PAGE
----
Rest in Peace, Mphola

Bereft of Rampholo Augustine Molefhe, this country's journalism, politics, and the arts in the broader sense of the term, are the poorer.

As someone said at the funeral of this icon on Sunday December 30 last year, the repertoire of Rampholo's artistic abilities was as broad as the spectrum of the endeavours that tap into human creative impulse. Because it is difficult to encapsulate his life here, it is our hope that the many who knew and befriended him will play a part in presenting each a segment of Rampholo's rich and varied life for posterity. Though he was equally at home in literature - reading and critiquing many works - we dare to present Rampholo here briefly as a cultural activist who found expression in journalism and music partly because this is the aspect of the man with which we are more familiar. For much of his life, he used both creative endeavours to good effect. FESTAC '77 - that extravagant celebration of African culture and its contribution to currents of universal human thought and achievement that was staged in Nigeria in 1977 - must remain prominent in Rampholo's many accomplishments. Then only 21 years of age, Rampholo not only shared the stage with Black Africa's best from the continent and the Diaspora, but he led a formidable crew of African National Congress (ANC) performers and poets that participated in the jamboree.

Speaking at the funeral, renowned trombonist, Jonas Gwangwa, explained that being well-read and articulate had decided the choice of Rampholo as the leader of the group and prevailed over protestations that he was not a South African. The internationalist who was already versed in the writings of Karl Marx, Malcolm X, Mao Tse Tung, Frederick Douglas, Franz Fanon and Vladimir Lenin was on his way to becoming the forceful and often angry political journalist that he remained to his last days. But though he had led the ANC to FESTAC '77, one of his most abiding friends told mourners that Rampholo's loyalty was more firmly with the Pan Africanist Congress and the Black Consciousness Movement, and therein lay an improbable concord between comrades who had different political outlooks for South Africa and Zimbabwe. Douglas Tsiako told how they once spent an entire night arguing about this at the old No-Mathata intersection upon retiring from the Gaborone Sun where they often imbibed much in the company of Priestesses of Aphrodite, the so-called "Me-Nices," whom they regarded as more reliable sources of information regarding apartheid raids on refugees. A Catholic to boot, Rampholo had a sense of humour to match: Chumza, as he was affectionately known, often reminded people that St. Augustine, after whom he was named, was an unparalleled sexologist who had written extensively on the subject; most likely, he would add, from the contentment of practice.  Speaking at the funeral, Rampholo's son, Tshiamo, unveiled the truth behind his father's sobriquet: He called everyone Chumza because he could not remember each one by name. It made perfect sense because Rampholo was as gregarious in friendship as he was eclectic in music, especially jazz. Mphola believed in expanding the frontiers of freedom of expression. And though that end was yet to come when he passed away on Sunday 24 December 2012, he has inspired us to strive without let for its attainment.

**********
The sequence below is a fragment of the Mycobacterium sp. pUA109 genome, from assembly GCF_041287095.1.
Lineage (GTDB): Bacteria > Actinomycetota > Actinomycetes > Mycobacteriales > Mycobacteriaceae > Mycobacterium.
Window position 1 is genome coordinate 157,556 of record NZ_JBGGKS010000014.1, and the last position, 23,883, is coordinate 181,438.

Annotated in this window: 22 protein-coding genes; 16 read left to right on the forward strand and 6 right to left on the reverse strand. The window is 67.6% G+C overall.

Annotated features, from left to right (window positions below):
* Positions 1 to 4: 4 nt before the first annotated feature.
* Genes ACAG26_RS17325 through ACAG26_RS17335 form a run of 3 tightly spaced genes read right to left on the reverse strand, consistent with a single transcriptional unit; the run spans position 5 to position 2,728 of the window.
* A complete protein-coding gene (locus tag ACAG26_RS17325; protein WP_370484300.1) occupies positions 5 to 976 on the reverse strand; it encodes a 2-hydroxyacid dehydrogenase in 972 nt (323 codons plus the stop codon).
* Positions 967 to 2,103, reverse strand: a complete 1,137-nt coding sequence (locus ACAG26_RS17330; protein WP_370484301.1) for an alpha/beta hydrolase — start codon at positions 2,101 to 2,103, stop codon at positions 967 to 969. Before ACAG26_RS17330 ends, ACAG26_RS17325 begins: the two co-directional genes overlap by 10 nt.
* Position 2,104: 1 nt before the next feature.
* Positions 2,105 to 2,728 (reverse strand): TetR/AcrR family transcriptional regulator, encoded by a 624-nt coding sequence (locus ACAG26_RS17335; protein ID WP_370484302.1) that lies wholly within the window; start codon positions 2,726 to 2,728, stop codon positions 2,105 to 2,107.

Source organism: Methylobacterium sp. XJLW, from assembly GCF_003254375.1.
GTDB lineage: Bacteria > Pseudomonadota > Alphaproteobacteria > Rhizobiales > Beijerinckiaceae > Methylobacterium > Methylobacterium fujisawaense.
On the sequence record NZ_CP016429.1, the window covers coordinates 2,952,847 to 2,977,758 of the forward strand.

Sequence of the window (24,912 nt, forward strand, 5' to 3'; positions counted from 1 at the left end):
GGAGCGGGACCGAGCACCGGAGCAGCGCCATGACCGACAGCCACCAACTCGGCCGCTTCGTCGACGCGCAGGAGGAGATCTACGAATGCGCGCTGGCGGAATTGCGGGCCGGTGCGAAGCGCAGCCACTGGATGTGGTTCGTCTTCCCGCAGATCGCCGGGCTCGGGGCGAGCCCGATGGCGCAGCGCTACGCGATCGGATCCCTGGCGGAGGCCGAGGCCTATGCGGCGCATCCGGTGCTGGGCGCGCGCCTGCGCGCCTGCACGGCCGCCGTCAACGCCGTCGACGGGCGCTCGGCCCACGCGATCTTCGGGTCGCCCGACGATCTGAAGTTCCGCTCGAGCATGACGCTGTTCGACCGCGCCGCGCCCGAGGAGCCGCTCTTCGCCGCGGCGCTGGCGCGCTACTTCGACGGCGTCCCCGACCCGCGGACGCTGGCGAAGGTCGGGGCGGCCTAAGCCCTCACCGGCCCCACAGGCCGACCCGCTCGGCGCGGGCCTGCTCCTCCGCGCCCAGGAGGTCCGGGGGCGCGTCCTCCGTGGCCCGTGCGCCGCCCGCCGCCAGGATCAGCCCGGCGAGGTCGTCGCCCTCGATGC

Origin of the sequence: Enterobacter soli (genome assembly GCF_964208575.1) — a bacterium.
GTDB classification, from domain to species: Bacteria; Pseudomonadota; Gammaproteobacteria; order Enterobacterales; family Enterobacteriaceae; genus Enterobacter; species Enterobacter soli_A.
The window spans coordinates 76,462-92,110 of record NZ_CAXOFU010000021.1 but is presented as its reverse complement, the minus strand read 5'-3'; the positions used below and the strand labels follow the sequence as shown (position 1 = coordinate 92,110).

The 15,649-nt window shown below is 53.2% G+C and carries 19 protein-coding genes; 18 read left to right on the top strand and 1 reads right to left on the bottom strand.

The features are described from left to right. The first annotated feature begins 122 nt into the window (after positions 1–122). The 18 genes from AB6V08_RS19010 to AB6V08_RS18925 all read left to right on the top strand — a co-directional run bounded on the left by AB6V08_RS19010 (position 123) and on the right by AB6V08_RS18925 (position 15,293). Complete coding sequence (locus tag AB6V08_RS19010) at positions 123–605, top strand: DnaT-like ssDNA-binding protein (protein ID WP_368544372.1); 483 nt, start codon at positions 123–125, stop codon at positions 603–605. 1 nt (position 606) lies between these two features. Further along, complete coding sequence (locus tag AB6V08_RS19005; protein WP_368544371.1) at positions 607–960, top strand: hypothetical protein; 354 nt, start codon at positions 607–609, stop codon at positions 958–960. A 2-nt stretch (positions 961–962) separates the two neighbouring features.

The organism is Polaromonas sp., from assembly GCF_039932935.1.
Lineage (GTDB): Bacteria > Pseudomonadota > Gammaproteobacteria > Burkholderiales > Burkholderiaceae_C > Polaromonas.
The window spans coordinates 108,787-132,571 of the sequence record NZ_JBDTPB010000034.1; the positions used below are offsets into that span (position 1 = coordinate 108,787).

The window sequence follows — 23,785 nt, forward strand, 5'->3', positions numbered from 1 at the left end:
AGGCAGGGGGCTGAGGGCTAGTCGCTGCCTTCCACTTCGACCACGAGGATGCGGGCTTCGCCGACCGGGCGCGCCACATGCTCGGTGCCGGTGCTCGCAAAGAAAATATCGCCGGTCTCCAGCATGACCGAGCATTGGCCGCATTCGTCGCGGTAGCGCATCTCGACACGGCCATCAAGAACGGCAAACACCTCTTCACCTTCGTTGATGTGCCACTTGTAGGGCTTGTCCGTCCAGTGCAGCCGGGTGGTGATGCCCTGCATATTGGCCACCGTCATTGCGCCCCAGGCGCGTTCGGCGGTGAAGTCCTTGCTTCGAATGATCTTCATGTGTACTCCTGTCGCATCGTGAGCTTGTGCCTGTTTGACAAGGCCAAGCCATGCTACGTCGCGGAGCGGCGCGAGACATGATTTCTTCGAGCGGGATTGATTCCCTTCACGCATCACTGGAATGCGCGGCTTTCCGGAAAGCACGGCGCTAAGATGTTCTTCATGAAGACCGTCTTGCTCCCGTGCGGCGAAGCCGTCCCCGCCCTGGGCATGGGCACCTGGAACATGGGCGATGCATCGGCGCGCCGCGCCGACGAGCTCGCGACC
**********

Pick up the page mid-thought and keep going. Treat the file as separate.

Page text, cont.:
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This period, running from May 20 to 31 2024, is crucial for those who have not yet registered to vote. This announcement comes in response to a significant shortfall in registered voters following the recent registration period. As it stands, only 62% of the target number of voters registered, leaving a considerable gap.With Botswana's general elections scheduled for October, every eligible citizen needs to register and exercise their...

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